Derek Boogaard’s brother, charged of controlling the addictive painkillers that one-time Minnesota Wild tough guy was getting until his overdose death, made his first court appearance in relation with the case against him on Monday.
Aaron Boogaard, 24 years old, was accused on Friday with third degree sale of a controlled substance, a felony, and interference with a death, a gross misdemeanor.
Judge Regina Chu of Hennepin County District reminded Boogaard of the conditions associated to his release from jail on $10,000 US bail.
They include no alcohol or drug use and submitting to random testing.
Boogaard did not enter a plea, which is usual at this early stage. Another court appearance was scheduled for August 17.
The younger Boogaard, a Regina resident, is as well encountering federal accusations of immigration violations. The court date is so far to be scheduled.
Last Wednesday, Aaron Boogard was arrested in Minneapolis in connection with the death of his brother on May 13 in the Warehouse District apartment that the brothers shared.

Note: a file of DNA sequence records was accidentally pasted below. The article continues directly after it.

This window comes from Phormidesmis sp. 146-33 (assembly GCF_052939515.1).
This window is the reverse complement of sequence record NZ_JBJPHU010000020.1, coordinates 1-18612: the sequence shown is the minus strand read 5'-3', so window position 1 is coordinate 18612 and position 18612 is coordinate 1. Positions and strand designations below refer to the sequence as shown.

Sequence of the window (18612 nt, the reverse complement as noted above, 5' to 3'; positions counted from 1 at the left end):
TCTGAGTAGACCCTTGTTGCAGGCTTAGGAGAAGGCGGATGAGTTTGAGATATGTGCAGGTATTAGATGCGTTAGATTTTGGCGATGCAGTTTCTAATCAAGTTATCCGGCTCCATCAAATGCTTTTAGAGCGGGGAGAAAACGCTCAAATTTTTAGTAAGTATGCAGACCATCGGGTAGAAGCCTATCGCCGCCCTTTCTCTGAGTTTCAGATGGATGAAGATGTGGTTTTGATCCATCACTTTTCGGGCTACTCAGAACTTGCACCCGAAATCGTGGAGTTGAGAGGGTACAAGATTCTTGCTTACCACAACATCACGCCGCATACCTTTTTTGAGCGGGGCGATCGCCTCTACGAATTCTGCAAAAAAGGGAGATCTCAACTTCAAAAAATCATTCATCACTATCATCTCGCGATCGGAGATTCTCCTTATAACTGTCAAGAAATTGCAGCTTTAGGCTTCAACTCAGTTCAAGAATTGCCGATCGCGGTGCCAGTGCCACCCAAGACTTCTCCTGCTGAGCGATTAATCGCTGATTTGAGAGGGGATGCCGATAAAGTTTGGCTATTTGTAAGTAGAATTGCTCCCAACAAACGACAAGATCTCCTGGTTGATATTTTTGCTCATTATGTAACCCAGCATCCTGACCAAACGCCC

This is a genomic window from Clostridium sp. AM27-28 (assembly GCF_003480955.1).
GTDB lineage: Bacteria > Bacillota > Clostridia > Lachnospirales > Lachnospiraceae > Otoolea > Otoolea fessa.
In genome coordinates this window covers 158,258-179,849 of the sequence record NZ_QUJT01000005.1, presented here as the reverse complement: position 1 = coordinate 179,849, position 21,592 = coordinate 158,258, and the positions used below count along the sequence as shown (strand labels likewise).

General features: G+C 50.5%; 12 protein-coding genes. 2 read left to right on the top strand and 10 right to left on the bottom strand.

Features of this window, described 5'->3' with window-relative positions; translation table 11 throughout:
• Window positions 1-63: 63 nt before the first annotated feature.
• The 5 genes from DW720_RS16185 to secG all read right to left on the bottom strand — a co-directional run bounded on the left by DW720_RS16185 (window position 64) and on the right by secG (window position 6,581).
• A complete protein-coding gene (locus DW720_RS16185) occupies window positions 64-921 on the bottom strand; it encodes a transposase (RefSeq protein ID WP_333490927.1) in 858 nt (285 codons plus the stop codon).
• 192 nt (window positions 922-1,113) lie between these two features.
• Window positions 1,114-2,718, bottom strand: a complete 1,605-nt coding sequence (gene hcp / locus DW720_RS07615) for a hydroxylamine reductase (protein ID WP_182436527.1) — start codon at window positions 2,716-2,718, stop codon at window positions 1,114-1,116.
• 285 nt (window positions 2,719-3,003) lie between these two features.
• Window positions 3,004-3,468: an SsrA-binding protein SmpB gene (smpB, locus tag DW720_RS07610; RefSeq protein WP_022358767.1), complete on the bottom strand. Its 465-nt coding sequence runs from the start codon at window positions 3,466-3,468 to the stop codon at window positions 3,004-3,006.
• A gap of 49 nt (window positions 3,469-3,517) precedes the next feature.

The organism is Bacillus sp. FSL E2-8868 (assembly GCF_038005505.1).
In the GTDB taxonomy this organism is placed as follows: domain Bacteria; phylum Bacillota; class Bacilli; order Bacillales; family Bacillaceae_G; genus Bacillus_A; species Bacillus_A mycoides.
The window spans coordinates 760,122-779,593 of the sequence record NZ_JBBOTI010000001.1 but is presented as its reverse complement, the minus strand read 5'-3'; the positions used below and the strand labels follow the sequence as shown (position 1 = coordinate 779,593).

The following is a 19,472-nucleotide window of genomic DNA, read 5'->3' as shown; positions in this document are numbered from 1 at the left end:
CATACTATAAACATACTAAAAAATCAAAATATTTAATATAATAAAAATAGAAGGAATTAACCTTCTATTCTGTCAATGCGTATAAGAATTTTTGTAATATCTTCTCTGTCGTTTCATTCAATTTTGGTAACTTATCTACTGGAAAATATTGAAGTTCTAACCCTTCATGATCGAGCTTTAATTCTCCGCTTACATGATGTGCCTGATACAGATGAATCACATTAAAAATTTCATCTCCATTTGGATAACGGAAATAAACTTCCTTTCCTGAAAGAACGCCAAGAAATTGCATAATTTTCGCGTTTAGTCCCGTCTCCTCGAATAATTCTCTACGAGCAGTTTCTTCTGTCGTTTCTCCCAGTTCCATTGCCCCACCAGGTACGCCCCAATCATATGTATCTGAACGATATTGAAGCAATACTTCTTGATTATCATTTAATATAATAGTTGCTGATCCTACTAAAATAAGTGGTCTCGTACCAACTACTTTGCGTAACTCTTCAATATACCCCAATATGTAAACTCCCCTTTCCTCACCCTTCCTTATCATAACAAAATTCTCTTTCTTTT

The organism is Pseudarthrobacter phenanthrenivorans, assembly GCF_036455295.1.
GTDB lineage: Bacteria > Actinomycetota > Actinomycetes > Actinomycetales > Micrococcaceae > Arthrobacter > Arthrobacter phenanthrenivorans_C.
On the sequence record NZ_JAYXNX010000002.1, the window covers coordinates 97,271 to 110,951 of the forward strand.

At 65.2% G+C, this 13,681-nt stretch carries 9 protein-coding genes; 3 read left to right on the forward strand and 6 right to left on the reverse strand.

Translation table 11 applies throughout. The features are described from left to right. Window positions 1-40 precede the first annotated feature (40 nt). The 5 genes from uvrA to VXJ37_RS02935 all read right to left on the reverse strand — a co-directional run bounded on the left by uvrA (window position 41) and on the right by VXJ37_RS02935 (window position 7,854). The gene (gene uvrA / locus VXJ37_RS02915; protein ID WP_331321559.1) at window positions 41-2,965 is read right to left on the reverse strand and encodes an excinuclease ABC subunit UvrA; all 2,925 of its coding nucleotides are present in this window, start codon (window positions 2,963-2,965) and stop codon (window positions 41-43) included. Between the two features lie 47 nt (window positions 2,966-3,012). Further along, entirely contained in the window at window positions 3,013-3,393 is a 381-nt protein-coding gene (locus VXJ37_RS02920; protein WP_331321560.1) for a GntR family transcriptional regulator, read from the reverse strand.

Aaron regularly provided his brother with drugs and kept his brother’s non-prescribed, illegal drugs and tried to parcel them out on “some kind if limited basis,” County Attorney Mike Freeman said shortly after the charges were filed.
A toxicologist discovered traces of Percocet, OxyContin and oxycodone together with alcohol in the body of Derek Boogaard.
Police were called the night of May 13 to the apartment, where Aaron Boogaard told officers that he gave Derek the great painkiller oxycodone before the NHLer went out to nightclubs with friends the in the preceding night.
Aaron Boogaard as well informed the officers that he had been holding for his brother the narcotics OxyContin and Percocet, neither of which came from a doctor.
After finding Derek unresponsive, he flushed the remaining pills that he had been holding for him down the toilet before emergency personnel came.
In 2004, Aaron Boogaard was a Wild draft choice who has played minor-league hockey in the past four seasons. He and Derek Boogard had planned to train in the summer in the Twin Cities for the forthcoming season.
The lives of people who have died drug-related deaths could have been saved had they sought help from drug abuse rehab centers in their area.